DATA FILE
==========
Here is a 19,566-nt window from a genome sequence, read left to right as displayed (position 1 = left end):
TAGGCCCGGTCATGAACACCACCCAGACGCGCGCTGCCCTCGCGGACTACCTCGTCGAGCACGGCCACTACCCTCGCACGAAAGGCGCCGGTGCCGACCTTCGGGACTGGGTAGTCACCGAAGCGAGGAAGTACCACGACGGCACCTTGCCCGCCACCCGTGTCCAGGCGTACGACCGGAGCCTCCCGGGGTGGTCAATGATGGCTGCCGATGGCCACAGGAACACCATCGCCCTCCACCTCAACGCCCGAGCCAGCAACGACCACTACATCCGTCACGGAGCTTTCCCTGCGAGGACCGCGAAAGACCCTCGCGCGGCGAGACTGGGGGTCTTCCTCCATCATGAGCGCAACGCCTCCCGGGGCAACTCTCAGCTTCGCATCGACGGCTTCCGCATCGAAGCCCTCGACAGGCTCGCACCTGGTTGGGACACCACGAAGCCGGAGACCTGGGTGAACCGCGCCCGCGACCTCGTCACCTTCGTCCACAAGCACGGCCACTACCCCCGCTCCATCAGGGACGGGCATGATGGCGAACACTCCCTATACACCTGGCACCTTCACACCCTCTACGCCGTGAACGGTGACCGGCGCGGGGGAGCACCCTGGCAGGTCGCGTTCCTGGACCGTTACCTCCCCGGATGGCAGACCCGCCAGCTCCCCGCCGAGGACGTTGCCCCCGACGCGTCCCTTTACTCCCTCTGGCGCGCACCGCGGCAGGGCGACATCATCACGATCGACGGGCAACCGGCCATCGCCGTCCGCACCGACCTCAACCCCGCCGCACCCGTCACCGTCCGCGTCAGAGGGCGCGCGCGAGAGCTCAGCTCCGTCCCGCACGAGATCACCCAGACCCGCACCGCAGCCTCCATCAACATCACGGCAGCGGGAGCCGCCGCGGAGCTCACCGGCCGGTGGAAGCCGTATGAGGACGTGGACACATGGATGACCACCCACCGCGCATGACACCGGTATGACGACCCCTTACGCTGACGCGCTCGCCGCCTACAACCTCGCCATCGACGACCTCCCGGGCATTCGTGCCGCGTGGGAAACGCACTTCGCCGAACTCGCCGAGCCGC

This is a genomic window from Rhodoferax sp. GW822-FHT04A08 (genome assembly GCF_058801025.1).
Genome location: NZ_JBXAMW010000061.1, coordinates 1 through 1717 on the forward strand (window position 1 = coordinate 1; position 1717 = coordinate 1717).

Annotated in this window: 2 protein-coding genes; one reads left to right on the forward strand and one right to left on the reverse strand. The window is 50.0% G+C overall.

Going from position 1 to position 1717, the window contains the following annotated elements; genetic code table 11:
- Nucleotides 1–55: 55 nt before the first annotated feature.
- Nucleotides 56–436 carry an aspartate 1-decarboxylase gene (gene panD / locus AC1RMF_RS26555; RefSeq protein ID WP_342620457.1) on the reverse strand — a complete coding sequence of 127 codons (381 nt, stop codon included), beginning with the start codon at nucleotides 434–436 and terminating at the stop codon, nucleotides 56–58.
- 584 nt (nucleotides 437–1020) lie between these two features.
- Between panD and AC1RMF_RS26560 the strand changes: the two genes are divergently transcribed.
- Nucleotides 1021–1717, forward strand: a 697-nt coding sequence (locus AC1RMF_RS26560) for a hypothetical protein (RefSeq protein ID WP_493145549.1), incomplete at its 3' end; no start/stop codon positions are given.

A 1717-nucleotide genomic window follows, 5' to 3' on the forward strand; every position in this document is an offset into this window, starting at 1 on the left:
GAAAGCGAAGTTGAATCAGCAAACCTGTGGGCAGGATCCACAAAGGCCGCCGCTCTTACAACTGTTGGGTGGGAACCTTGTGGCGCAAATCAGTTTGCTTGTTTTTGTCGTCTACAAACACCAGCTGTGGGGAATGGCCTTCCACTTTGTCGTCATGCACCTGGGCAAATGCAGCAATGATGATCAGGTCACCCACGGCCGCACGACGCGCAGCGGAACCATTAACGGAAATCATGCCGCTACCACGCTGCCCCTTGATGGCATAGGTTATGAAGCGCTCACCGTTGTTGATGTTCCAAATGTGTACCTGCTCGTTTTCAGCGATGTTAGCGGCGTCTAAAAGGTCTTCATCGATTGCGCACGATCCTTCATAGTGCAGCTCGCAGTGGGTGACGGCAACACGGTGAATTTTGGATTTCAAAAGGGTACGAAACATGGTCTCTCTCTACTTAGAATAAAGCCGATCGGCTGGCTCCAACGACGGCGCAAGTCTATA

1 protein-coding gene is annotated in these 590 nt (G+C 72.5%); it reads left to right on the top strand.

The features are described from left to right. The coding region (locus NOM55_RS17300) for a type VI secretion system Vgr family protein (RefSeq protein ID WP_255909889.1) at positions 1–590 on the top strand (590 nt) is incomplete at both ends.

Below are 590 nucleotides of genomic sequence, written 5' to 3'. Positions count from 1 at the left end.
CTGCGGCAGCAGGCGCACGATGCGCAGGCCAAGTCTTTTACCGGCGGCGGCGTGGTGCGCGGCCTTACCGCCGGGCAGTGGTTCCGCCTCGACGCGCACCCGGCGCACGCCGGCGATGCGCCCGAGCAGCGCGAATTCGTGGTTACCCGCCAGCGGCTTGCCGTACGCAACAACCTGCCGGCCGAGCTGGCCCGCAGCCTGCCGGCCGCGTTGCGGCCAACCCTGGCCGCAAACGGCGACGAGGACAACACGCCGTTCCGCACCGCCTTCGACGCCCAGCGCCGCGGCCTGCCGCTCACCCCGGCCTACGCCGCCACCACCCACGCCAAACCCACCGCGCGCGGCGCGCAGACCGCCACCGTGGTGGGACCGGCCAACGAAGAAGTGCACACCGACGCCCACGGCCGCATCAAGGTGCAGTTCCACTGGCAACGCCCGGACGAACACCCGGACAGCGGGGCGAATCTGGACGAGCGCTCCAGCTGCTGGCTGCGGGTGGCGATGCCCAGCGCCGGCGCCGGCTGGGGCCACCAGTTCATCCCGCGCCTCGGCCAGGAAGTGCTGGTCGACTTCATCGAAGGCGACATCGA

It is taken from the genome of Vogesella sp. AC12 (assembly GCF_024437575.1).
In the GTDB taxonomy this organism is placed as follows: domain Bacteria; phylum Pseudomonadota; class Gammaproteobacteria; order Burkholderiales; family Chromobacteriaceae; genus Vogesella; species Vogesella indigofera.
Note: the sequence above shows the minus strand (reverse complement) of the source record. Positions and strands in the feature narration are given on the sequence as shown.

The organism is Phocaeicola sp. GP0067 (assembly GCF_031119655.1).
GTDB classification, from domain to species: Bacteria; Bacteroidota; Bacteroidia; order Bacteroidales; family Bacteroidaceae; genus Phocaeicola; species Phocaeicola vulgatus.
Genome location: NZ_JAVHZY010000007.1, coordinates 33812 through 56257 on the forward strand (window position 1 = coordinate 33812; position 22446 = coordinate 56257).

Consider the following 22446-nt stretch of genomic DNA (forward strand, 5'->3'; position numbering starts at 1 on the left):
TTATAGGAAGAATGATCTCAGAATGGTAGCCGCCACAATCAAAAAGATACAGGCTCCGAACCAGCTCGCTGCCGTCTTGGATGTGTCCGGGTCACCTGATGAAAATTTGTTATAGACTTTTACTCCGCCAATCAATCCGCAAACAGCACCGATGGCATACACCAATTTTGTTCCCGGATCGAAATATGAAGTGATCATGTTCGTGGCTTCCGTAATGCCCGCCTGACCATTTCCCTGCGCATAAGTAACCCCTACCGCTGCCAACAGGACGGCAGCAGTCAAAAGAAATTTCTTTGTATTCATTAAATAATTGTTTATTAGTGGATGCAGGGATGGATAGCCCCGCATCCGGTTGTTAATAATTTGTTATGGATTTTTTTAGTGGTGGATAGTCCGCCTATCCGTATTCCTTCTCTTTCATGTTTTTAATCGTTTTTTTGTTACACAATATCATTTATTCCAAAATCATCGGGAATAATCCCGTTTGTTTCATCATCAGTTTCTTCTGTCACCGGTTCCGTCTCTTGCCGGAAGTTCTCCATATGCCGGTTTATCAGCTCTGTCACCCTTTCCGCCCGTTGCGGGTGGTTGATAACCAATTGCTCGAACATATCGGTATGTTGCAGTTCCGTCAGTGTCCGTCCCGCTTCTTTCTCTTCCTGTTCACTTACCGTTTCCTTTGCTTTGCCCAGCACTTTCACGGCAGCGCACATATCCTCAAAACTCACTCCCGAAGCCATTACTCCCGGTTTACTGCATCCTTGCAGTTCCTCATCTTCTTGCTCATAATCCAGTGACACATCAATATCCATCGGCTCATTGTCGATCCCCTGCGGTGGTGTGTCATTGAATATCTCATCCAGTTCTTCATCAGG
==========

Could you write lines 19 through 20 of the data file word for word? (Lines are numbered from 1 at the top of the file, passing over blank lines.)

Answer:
In the GTDB taxonomy this organism is placed as follows: domain Bacteria; phylum Pseudomonadota; class Gammaproteobacteria; order Burkholderiales; family Chromobacteriaceae; genus Vogesella; species Vogesella indigofera.
Note: the sequence above shows the minus strand (reverse complement) of the source record. Positions and strands in the feature narration are given on the sequence as shown.